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Beginner Sewing Strategies
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Glenn S
(Glenn64) - M

Locale: Snowhere, MN
Beginner Sewing Strategies on 05/10/2014 21:42:39 MDT Print View

Ok, so I've owned a grand total of one spool of thread in my life. I've never sewn, but am an otherwise fairly well rounded handyman and pretty mechanically inclined, so I have confidence I could learn the skill, given time, patience, and direction.

I've recently ran into a guy at work that repairs old machines on the side. He apparently has around 15 old heavy duty machines lying around, and said he could hook me up with a good stout unit for a scary low price.

I've been hesitant about taking on sewing as a hobby, but with this new found resource, it wouldn't be a huge financial plunge to get started. So my level of interest is peaked.

So where do I begin? I've looked for beginner classes near home, and I've found only one, on weekends, when I work of course. So I thought I'd ask here. Maybe a few of you could point me in the right direction for a good web resource, some good beginners books, a simple starter project that you had good luck with, or anything else that would be worthwhile considering if I were to pick up a machine and start playing with it.

Bob Gross
(--B.G.--) - F

Locale: Silicon Valley
Re: Beginner Sewing Strategies on 05/10/2014 21:54:13 MDT Print View

First of all, my theory is that sewing machine repair guys are always trying to sell secondhand sewing machines because that increases the population of old sewing machines that will require future repair by the same guys.

If you think that you sew through lots of heavy fabrics, heavy denim, leather, etc., then you can really get the advantage of the older machine with the old metal parts.

On the other hand, now that many of us sew only the lightest fabrics, cuben, silk, silnylon, etc., we don't really need all of the mechanical power of the old machines.

About four years ago, I decided that I needed my first sewing machine, so I purchased a modern (lightweight) machine for a mere $80. It has suited me fine.

I didn't see any beginner classes either, so I just taught myself the oldfashioned way. I bought some simple pattern, and I first assembled the project using cheap fabric because it turned out to be junk. Then I used the same pattern and good fabric for the second try. That turned out well, and I'm still using the result.

--B.G.--

jerry adams
(retiredjerry) - MLife

Locale: Oregon and Washington
Re: Re: Beginner Sewing Strategies on 05/10/2014 22:27:12 MDT Print View

I agree with Bob, probably modern one is best

Ray Jardine has some tips http://www.rayjardine.com/papers/sewing-tips/index.htm

or thru-hiker.com has some articles

or http://kringlelight.wordpress.com/2011/11/15/sin50/

or http://chrisroane.blogspot.com/2011/02/myog-10x10-pyramid.html

or the many articles here if you're a member

Roger Caffin
(rcaffin) - BPL Staff - MLife

Locale: Wollemi & Kosciusko NPs, Europe
Re: Beginner Sewing Strategies on 05/11/2014 03:00:11 MDT Print View

Some of the old metal machines (like old Singers) can sew anything from fine silk to chaff sacks. Most modern machines can only handle the light end.

But MYOG is a terminal addiction :-)

cheers

Dustin Short
(upalachango) - MLife
Re: Beginner Sewing Strategies on 05/11/2014 11:04:06 MDT Print View

Learning is simple enough, do some mild googling of flat felled seams, then sew a 10x10 flat tarp. Once you've dealt with the issues of handling 100sq ft of slippery material, prepared and successfully sewn 10ft long straight seams, you'll be a good deal through the learning curve.

After I made my first tarp which was god awful but more than functional, most of the worry disappeared. I then just learned to take my time and plan a little bit more. Sewing is a lot more prep than it is actual skill on the machine.

Jennifer Mitol
(Jenmitol) - M

Locale: In my dreams....
Re: Re: Beginner Sewing Strategies on 05/11/2014 15:27:43 MDT Print View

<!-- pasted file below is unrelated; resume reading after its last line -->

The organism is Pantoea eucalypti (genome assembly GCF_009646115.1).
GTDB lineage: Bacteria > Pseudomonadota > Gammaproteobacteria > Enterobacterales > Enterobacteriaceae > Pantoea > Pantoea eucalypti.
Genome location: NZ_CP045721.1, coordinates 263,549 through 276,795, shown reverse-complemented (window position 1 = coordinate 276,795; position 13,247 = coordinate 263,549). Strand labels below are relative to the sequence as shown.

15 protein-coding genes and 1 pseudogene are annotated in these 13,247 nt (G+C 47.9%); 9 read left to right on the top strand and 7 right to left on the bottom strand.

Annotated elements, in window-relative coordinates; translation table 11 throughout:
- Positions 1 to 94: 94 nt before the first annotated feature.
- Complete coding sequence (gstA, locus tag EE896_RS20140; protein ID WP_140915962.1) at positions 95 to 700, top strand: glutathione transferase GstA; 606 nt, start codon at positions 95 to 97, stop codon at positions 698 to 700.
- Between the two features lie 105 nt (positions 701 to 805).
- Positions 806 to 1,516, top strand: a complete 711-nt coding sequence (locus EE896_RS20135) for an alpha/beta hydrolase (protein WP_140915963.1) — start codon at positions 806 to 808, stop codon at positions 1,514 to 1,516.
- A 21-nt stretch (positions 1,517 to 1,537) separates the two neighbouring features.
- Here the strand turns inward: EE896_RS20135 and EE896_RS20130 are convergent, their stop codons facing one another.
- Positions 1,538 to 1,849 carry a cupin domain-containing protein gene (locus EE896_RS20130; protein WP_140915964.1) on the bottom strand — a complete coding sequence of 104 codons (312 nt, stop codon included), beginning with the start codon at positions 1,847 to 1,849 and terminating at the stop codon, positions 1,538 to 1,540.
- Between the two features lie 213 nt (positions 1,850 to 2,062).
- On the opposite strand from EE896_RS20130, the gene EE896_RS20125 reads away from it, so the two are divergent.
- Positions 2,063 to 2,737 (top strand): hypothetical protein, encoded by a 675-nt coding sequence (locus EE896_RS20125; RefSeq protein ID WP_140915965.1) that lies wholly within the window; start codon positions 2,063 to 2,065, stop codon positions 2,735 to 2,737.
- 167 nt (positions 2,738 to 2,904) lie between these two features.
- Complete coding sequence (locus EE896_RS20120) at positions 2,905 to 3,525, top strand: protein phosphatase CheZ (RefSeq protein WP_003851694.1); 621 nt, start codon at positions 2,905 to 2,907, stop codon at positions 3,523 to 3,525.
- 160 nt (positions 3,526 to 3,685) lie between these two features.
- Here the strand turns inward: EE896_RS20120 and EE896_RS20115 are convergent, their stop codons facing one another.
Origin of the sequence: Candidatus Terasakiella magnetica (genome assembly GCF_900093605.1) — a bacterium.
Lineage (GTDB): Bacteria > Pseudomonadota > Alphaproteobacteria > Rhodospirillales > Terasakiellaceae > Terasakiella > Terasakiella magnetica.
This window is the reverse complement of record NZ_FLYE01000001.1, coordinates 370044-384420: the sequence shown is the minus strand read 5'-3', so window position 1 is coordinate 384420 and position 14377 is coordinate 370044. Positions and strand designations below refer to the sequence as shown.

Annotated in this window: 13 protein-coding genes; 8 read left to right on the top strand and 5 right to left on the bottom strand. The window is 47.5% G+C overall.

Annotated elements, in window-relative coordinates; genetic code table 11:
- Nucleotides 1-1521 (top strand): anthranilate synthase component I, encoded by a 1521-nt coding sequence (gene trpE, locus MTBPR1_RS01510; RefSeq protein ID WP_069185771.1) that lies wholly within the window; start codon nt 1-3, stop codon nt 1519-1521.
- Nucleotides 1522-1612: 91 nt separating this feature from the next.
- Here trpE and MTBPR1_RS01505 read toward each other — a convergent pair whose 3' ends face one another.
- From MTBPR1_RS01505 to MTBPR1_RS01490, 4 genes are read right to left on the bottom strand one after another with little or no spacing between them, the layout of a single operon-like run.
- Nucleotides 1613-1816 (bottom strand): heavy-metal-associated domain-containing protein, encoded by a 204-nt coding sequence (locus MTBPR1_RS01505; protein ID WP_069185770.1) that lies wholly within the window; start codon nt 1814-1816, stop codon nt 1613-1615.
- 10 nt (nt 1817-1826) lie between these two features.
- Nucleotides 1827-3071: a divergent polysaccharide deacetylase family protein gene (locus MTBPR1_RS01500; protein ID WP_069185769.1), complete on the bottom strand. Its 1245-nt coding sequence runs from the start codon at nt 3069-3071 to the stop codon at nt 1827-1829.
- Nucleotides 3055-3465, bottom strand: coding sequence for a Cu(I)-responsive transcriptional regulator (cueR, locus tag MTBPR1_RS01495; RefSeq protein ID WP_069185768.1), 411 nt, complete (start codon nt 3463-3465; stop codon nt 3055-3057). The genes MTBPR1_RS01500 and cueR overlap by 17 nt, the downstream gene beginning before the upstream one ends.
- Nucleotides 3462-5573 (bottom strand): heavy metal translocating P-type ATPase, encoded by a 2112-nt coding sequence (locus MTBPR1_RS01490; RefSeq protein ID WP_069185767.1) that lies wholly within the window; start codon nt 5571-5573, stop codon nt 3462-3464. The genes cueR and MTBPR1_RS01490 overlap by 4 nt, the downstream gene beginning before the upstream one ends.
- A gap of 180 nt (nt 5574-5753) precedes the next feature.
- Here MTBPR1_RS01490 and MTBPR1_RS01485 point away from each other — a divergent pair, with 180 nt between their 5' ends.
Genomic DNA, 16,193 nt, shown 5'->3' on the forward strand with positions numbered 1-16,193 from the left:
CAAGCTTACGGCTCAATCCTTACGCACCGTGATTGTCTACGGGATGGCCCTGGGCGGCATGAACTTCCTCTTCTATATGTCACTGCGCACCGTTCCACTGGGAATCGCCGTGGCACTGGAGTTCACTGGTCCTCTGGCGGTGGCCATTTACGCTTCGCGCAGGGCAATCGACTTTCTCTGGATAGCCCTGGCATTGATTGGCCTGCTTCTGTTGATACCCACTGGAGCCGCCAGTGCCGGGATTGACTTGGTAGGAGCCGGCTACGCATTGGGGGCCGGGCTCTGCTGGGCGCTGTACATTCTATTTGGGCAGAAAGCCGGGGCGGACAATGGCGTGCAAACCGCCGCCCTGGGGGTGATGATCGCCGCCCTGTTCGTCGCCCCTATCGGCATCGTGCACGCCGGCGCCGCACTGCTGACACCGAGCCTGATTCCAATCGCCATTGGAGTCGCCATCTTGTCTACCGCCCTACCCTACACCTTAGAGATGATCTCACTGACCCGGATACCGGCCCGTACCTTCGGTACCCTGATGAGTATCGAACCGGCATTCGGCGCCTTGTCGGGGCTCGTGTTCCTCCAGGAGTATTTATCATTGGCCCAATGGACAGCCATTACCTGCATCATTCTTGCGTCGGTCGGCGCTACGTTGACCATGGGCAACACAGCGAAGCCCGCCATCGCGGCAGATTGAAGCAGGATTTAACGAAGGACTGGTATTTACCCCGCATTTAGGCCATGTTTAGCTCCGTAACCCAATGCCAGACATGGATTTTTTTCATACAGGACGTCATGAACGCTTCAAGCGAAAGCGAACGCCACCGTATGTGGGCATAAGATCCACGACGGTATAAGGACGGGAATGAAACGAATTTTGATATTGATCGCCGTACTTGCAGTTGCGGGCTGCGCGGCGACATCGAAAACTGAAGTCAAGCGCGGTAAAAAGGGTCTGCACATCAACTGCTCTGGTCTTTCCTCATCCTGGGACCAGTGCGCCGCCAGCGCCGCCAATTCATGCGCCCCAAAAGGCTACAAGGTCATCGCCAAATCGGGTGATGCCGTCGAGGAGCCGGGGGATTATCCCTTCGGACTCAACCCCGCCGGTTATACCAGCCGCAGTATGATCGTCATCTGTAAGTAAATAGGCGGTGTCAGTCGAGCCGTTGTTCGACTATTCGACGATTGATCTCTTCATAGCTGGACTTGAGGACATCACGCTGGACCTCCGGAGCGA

You tube has been my best friend.

I also did find a class that ended up being a one-on-one for $50. And the machine she taught the class on just happened to be the same machine I had. Nice!

But lots and lots of help on you tube,

David Scheidt
(dscheidt) - F
sew. on 05/11/2014 17:50:26 MDT Print View

That's my strategy for teaching people: sew. Find something you want to do, and sew it. Don't figure you need to start out by making an apron or a pillowcase because that's what beginners do. (Of course, if you want an apron or pillowcases, by all means start there.) Stuff sacks are useful, and dead easy, but really, much MYOG is pretty easy, and as someone said, the real work is in the planning and cutting. Sewing is straightforward.

As for what machine, cheap new machines are generally crap. Some of them work well out of the box, some don't. Parts availablity sucks, and they're a pain to work on. (and taking them to a mechanic will quickly exceed both their value and the price of buying brand new one.) There are plenty of vintage machine that are crap, too, but most of them have been thrown away, so what's left are good. If you're not going to spend some money on a machine, a vintage one is the best bet. MYOG isn't usually too demanding of an activity, and all you need are a few stitches. If you trust the guy who sells the machines, you're probably better off dealing with him than spending the same money on a cheap new machine.

Paul McLaughlin
(paul) - MLife
Re: Beginner Sewing Strategies on 05/11/2014 17:55:34 MDT Print View

First I made a stuff sack. then I made a daypack. I looked carefully at how gear in the shops was sewed and tried to imitate (harder now that some stuff is welded!). An old resource but good if you can find a copy - "Lightweight Camping Gear and How to Make it" I believe by Gerry Cunningham. Gear details have changed, but seams - not so much.
Buy some fabric cheap and experiment with seams. Also some webbing or tape and experiment with reinforcing where you sew webbing to fabric. pull on it till it rips and you'll get a lot if information. Experience is a pretty good teacher.

Heavy duty machines are great for heavy stuff but for ultralight gear the fabrics are so light it doesn't take as much to do the job. Packs will have the most layers of stuff and webbing and so on. I learned (and made a lot of gear)on a 1947 Singer Featherweight (still have it) which only went forward and back, no zigzag or anything. Now I have a newer machine that does zigzag and such, and that is very handy.

Glenn S
(Glenn64) - M

Locale: Snowhere, MN
Re: Beginner Sewing Strategies on 05/11/2014 20:08:36 MDT Print View

Oh yeh! Some awesome ideas and threads of thought. Love it, thanks!